A cruise to Mexico might evoke feelings of “The Love Boat,” as you make your way through the ports of the Mexican Riviera. You might stop on the popular island of Cozumel during a Western Caribbean cruise. Or, you might find yourself on an expedition in the Sea of Cortez surrounded by arid, uninhabited islands and spectacular marine life.
Because of its rich, 5,800-mile coastline, Mexico has so much to offer visitors by way of cruise ship – whether you’re lounging at an all-inclusive resort in Puerto Vallarta or drinking a margarita in its birthplace of Ensenada, in Baja California.
Some of the best snorkeling and diving anywhere can be found in Mexico. The second-largest coral reef in the world, the Mesoamerican Barrier Reef, lies off the coast of Cancun, Riviera Maya and Costa Maya, drawing underwater enthusiasts from across the globe.
History is another attraction in Mexico; Mayan ruins are accessible from various cruise ports including Playa del Carmen with its nearby Tulum ruins. The structures – built thousands of years ago – are a stark contrast to the kitschy portside souvenir shops selling touristy sombreros.
Almost every popular shore excursion -- whale watching, ziplining, kayaking, Jeep tours and even wine-tasting -- can be found throughout the varied ports of Mexico.
Mexico is a year-round destination, though the country can get steamy during the summer months; most lines call in the fall/winter and even spring seasons. Plus, the dry season is typically November through May. Though weather will vary depending on where you are, expect daytime temperatures in the 70s and 80s Fahrenheit.
If you're heading to Mexico for the whale watching, especially in the Sea of Cortez (off Mexico's west coast), come during the winter. Whales begin to arrive in December, and your best chances of a sighting last through March.
Cozumel, an island off the coast in the Caribbean Sea, is one of the most popular ports of cruising, let alone Mexico; it's one of the marquee ports on a Western Caribbean itinerary. Costa Maya, Cancun and Playa del Carmen are also featured on select Western Caribbean cruises.
Mazatlan, Cabo San Lucas and Puerto Vallarta are top ports along a Mexican Riviera sailing, which crisscrosses where the Gulf of California empties into the Pacific Ocean. Many of these ports can also be featured on a Sea of Cortez cruise along with lesser-visited places like Loreto, Topolobampo and the uninhabited island of Todos Santos.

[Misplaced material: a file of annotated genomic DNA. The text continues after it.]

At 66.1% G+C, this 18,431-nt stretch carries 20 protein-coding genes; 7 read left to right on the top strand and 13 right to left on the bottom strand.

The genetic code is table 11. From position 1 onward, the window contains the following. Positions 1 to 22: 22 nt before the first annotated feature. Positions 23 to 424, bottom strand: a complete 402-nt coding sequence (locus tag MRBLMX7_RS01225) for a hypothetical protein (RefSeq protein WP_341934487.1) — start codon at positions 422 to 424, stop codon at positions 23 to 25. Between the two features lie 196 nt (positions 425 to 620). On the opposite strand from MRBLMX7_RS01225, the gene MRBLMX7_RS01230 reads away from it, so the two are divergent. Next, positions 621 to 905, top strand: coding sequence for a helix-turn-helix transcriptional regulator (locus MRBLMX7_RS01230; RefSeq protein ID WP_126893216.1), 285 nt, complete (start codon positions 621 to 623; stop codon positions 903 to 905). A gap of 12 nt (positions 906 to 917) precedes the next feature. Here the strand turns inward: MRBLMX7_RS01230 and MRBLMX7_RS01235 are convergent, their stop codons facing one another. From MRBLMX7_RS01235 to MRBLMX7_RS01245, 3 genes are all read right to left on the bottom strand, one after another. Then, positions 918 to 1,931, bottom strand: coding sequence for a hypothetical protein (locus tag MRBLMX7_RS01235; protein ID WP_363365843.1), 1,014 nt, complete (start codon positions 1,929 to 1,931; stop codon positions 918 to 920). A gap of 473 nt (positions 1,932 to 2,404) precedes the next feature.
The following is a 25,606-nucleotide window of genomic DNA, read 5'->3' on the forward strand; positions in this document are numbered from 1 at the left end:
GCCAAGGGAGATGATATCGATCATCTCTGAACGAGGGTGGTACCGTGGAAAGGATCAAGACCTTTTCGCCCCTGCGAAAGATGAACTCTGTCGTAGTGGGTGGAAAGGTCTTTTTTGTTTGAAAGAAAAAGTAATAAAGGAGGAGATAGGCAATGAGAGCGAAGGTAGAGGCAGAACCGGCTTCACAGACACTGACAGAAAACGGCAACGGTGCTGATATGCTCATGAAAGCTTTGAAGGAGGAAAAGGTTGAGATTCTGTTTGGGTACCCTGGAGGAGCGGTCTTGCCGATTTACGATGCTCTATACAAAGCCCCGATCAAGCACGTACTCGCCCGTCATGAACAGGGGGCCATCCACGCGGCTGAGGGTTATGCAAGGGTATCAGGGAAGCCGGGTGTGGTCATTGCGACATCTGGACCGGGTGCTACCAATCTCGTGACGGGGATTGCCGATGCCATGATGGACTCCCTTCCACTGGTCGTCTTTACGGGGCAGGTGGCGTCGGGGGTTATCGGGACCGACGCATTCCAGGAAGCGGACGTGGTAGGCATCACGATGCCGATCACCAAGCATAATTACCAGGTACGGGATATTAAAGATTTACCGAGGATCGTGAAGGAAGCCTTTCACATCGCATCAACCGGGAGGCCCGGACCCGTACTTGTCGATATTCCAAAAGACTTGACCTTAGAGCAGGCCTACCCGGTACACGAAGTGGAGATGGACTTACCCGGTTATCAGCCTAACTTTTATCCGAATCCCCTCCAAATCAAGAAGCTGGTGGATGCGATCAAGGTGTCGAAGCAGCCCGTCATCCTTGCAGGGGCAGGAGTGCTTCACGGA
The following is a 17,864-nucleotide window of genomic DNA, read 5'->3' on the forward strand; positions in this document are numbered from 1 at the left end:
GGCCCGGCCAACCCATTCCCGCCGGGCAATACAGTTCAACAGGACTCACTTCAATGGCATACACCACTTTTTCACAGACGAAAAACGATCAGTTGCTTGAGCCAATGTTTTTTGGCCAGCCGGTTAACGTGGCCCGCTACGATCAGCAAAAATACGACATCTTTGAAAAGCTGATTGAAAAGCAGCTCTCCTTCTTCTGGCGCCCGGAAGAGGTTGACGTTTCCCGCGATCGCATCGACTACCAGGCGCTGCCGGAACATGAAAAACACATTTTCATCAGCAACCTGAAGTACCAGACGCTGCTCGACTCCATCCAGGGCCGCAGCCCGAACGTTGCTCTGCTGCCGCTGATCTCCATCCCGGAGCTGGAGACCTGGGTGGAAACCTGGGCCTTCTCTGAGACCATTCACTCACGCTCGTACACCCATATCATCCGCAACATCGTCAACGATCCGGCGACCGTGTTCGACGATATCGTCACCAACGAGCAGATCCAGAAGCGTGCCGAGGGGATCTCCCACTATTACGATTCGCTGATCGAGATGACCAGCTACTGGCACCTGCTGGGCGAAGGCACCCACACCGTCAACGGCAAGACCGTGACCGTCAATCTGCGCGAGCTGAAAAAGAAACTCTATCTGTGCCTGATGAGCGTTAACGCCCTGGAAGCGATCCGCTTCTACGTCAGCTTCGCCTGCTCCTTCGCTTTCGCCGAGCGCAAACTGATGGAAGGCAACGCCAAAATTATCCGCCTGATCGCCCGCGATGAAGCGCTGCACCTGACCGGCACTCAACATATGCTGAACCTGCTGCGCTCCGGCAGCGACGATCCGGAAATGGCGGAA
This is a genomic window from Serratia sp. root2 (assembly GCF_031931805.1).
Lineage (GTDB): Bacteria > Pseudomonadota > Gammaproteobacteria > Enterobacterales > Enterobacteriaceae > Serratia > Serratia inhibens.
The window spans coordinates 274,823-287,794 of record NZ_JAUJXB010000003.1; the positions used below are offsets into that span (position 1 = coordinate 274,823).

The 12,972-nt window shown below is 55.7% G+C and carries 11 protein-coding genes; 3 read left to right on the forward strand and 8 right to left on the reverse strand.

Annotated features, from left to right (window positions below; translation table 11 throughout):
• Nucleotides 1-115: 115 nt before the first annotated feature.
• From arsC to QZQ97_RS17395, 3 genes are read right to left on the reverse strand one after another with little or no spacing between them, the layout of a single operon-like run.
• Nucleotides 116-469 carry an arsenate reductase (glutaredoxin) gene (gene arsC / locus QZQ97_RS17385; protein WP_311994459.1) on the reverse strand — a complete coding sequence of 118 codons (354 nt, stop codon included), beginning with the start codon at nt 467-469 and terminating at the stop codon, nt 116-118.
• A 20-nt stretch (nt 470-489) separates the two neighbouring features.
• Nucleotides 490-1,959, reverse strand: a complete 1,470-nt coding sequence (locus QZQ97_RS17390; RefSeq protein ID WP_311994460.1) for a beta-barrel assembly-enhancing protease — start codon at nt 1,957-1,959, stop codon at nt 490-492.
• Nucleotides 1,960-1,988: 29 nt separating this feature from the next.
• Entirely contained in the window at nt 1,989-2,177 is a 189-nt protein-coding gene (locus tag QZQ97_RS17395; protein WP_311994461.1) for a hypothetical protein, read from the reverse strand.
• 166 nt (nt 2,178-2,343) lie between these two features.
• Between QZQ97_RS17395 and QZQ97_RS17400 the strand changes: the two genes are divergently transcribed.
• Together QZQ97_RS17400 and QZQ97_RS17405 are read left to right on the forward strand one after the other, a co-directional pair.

Departure ports catering to Mexico span California cities of the U.S. West Coast, like Long Beach (Los Angeles) or San Diego, to New Orleans and Galveston in the south, and Miami, Tampa, Fort Lauderdale and even New York on the East Coast.
Riviera cruises tend to depart from the West Coast, while Western Caribbean itineraries leave from the East Coast. Expedition or immersive sailings in the Sea of Cortez will typically sail from La Paz, Mexico (accessible from Cabo San Lucas airport).
Cruises to Mexico run year-round as part of Western Caribbean itineraries or dedicated Mexico sailings. It's a surprisingly large country, densely packed with sightseeing opportunities.
The main regions of Mexico visited by cruise ship are Baja California (Ensenada) and Baja California Sur (La Paz), which are the "arm" attached to the left of the mainland; the west coast along the Pacific and Gulf of California (Puerto Vallarta or Manzanillo); and on the east coast around the tip of the Yucatan Peninsula along the Gulf of Mexico (Cancun, Cozumel or Playa del Carmen).
Here are our best tips for finding a cheap cruise or cruise deal to Mexico. If you book a “guaranteed cabin” (they select for you), a cabin on a lower deck or sail on an older ship from a brand you like, then you can get the best price for a specific cruise to Mexico. Last minute cruises deals to Mexico appear as you get closer to the sail date, usually 1-2 weeks in advance. Taking a cruise to Mexico in the shoulder season (before or after the peak season) can also be a great way to find a cruise deal.